Reminder: hose off your belt drive

A few blocks from home at the start of our weekend long ride, Bugman and I pulled over. The tandem was making a funny noise, similar to the whirring sound of a dynamo inside a hand-cranked flashlight.

We couldn’t see anything amiss, particularly, but the sound was a bit worrying. It was the sound of friction, not something you want to do a 30-mile ride with.

Luckily, Sonny’s Bike Shop was open, so we changed course and headed to the shop to get a professional opinion. Matthew came out and spun the cranks and looked and listened. Just then, Bugman had an idea. He took a water bottle and gave the belt drive a good squirt. The sound disappeared!

Voila! It was only the dust blown onto the belt during our last outing in the winds of Wyobraska. (You’d think we would have remembered how sensitive the belt drive is to foreign substances from our experience on Day 1 of Cycle Greater Yellowstone last year.)

In case you’ve never seen one, this is what our bike’s belt drive looks like:

belt driveIt has no chain and needs no grease, which is why we chose this option. When you ride through a lot of dusty, gritty days, an oiled chain just grabs all that grit and holds onto it, until you degrease and clean the chain or your chain gets worn down as with sandpaper.

The belt drive, while it apparently does complain loudly when it’s dirty, only takes a good hose-down to remove grit. We borrowed the bike shop’s hose, finished rinsing off the bike, and were on our way!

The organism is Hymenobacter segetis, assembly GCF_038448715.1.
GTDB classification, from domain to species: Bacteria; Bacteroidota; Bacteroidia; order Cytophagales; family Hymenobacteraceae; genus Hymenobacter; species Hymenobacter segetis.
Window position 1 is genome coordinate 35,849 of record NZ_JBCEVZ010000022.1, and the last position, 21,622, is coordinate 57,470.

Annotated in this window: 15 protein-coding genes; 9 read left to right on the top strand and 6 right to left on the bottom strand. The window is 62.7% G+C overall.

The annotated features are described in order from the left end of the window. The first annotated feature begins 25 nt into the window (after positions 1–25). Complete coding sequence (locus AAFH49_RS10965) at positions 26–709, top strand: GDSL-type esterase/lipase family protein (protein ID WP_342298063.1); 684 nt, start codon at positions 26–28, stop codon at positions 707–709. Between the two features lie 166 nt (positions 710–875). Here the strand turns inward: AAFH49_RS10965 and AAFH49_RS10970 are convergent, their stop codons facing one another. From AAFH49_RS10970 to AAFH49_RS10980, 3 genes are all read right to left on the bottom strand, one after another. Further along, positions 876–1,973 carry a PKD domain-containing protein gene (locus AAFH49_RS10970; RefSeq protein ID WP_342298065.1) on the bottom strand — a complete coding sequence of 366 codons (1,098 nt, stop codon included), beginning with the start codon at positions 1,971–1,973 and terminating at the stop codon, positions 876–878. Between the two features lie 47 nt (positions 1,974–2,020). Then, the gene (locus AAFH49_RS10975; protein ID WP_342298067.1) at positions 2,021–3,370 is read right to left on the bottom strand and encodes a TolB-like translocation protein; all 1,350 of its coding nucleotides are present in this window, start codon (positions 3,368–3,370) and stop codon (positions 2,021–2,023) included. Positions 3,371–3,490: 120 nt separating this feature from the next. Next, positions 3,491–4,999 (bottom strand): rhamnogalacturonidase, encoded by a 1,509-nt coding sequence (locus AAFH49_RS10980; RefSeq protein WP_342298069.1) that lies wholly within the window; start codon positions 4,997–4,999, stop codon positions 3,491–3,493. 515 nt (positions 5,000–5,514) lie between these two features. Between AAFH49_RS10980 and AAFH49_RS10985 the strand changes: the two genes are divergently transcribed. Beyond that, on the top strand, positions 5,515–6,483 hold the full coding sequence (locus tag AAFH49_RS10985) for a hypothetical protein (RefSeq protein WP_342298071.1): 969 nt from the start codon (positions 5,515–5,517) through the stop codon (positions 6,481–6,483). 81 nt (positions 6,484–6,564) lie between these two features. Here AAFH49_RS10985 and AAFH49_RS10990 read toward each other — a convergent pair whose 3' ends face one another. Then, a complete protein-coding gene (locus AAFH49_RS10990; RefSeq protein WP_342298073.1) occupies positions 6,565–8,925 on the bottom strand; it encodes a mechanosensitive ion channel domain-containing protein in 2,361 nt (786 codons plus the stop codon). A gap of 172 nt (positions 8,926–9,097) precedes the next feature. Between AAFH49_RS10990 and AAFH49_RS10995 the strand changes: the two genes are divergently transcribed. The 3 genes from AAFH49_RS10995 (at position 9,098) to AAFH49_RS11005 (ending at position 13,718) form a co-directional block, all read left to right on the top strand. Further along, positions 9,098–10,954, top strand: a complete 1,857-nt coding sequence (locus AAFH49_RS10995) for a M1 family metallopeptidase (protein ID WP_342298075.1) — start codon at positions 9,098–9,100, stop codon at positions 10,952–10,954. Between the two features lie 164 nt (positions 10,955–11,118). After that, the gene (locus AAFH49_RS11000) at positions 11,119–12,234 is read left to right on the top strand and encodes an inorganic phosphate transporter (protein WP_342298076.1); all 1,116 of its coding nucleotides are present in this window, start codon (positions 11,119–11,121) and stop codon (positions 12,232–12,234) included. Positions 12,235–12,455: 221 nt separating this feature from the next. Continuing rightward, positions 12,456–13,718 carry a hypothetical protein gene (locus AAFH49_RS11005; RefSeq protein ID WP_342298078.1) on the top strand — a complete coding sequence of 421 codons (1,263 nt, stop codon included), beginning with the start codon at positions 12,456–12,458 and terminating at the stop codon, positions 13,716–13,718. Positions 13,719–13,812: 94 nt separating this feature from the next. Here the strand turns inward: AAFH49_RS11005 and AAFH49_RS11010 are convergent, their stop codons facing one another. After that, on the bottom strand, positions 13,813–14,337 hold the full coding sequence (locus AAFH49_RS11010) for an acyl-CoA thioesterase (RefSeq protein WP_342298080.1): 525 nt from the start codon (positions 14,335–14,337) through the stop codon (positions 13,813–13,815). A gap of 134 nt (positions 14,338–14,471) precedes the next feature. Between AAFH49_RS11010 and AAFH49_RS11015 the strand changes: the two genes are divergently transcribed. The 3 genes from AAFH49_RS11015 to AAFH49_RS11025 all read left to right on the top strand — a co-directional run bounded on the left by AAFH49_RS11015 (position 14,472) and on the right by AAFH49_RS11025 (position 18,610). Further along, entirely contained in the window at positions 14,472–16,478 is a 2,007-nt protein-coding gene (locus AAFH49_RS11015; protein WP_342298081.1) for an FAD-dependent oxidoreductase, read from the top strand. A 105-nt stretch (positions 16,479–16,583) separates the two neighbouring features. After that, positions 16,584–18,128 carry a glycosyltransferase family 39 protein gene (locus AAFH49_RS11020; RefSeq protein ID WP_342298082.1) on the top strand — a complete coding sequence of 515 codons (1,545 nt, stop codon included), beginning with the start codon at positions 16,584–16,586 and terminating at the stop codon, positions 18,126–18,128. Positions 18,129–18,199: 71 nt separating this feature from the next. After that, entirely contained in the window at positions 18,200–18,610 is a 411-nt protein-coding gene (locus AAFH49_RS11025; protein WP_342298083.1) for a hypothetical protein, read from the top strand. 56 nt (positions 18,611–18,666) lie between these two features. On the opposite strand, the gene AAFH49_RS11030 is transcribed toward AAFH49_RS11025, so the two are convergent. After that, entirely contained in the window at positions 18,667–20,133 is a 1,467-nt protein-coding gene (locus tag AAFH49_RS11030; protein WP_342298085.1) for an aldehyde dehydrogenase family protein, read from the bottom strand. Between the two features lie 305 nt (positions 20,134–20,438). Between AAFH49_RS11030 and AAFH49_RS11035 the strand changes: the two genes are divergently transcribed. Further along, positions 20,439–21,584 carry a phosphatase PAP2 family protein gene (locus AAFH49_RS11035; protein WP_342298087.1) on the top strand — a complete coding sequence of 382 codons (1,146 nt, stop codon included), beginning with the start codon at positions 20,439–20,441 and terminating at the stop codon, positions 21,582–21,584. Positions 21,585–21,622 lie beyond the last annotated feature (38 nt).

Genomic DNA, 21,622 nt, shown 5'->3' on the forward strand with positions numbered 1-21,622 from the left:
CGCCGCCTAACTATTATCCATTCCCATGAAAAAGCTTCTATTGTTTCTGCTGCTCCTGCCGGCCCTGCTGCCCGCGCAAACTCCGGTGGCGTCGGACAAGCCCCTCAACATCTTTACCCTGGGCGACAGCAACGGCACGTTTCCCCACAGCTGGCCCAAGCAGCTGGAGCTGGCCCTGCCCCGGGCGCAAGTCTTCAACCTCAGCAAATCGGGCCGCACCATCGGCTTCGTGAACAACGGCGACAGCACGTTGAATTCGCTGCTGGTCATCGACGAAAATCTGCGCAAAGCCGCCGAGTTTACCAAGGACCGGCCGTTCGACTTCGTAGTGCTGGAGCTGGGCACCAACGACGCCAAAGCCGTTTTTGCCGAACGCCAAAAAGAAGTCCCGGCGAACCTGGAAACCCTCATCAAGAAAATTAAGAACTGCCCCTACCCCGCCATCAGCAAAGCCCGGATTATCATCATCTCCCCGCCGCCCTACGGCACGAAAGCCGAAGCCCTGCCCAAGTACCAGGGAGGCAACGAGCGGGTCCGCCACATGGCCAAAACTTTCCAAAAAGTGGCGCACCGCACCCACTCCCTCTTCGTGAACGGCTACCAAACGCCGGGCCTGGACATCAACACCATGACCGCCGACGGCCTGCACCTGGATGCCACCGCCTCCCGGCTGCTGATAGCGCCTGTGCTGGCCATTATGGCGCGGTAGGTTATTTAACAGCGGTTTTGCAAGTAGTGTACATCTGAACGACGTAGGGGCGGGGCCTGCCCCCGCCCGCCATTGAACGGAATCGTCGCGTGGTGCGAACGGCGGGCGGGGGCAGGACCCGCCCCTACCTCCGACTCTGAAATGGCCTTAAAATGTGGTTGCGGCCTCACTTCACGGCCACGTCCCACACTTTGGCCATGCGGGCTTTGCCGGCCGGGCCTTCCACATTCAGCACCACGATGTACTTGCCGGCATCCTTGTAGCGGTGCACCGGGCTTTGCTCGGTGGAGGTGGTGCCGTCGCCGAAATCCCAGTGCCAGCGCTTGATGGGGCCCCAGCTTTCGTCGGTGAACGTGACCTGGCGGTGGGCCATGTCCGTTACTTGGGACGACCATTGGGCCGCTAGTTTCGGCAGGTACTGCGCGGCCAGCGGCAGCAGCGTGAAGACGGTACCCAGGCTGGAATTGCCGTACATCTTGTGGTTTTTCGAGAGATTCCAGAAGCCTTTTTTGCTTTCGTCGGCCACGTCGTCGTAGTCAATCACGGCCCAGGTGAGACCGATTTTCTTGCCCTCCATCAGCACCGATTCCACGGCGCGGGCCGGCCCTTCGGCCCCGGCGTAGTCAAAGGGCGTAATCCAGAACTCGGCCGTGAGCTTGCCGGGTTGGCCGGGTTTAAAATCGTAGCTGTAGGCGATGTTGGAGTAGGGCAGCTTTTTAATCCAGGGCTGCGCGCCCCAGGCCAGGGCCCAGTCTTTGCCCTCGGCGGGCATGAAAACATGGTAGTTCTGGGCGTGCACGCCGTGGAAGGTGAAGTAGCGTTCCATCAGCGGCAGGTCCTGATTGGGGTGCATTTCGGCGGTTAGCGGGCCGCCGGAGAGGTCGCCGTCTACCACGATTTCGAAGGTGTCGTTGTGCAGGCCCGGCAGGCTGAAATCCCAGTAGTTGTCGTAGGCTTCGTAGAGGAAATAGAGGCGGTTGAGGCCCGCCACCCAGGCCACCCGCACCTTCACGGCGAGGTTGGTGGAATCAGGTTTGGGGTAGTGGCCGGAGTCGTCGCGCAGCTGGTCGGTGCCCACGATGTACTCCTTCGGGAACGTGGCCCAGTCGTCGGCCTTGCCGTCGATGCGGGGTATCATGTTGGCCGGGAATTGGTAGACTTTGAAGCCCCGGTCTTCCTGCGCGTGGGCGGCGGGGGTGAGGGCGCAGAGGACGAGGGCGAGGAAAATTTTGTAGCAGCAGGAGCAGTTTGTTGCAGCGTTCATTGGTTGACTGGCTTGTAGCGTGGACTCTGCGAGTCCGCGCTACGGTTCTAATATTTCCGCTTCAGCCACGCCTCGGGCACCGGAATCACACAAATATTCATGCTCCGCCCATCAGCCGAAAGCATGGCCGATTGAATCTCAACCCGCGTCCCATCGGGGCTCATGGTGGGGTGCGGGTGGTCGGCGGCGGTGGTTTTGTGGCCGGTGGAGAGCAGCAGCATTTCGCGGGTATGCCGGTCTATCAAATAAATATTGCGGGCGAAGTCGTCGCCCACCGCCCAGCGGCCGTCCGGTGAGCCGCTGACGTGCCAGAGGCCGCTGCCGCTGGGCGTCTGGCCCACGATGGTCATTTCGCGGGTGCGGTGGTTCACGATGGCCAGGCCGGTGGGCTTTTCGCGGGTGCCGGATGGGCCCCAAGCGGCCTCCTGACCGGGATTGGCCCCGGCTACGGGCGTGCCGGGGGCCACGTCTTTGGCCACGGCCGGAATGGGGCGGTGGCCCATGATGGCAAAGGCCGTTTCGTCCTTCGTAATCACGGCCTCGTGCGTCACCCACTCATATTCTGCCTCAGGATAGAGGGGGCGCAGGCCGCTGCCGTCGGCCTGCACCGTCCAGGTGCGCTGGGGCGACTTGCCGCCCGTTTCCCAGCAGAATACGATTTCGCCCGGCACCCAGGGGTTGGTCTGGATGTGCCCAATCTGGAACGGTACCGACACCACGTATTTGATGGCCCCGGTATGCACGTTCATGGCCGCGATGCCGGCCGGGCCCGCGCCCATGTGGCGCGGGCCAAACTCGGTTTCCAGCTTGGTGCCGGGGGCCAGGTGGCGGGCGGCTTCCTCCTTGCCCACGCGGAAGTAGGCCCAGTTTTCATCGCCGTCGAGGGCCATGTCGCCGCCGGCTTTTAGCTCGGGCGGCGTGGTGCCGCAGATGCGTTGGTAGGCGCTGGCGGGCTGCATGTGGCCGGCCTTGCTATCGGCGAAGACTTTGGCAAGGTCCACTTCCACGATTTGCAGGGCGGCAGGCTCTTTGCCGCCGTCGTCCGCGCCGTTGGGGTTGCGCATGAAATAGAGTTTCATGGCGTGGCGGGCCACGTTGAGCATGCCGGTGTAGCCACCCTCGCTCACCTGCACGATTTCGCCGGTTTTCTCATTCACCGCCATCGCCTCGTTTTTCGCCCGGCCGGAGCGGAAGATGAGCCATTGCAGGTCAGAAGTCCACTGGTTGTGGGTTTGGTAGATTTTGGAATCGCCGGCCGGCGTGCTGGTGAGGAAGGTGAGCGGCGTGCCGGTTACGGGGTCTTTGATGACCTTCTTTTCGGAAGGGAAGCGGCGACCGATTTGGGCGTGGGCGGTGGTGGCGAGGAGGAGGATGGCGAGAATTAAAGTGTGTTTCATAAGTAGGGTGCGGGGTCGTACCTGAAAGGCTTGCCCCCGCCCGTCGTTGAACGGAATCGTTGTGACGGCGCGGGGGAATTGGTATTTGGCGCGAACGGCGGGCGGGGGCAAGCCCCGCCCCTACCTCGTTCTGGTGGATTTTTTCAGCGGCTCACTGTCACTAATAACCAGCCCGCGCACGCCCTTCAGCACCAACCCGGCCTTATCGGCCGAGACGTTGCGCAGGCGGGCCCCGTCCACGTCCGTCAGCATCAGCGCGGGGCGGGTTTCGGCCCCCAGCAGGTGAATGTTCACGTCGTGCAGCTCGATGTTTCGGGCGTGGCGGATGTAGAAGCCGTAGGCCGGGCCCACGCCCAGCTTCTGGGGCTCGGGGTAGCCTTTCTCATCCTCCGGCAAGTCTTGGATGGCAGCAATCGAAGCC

Here’s an angle of the sugar factory we don’t normally see, but did on this day due to our detour to the bike shop:

western sugarI just love how the Wyobraska landscape changes color after a soaking rain.

bluff rain colorIt was nice to be breathing damp, dustless air for once as we panted up into the Wildcat Hills. Alas, the recent rain meant that the roads were still wet, so we and the bike were soon coated with road grit and worm guts. We’d all need another good hose-off by ride’s end.

The view down from my seat. I was wearing my knee-high socks to help stay warm. See all that grit building up on the bike? Yuck! And I kept seeing a half a worm stuck to the belt drive going around and around and around . . .

The view down from my seat. I was wearing my (bright!) knee-high socks to help stay warm. See all that grit building up on the bike? Yuck! And I kept seeing a half a worm stuck to the belt drive going around and around and around . . .

We also saw a bunch of construction signage ready to go up along the highway through the hills. I’d seen a press release about an upcoming construction project through there. I think I’ll call the NDOR contact to see exactly how this will impact cyclists in the hills, both in terms of the disruption to traffic and the effects of the construction project on the quality of the shoulder paving. I’ll post what I learn.

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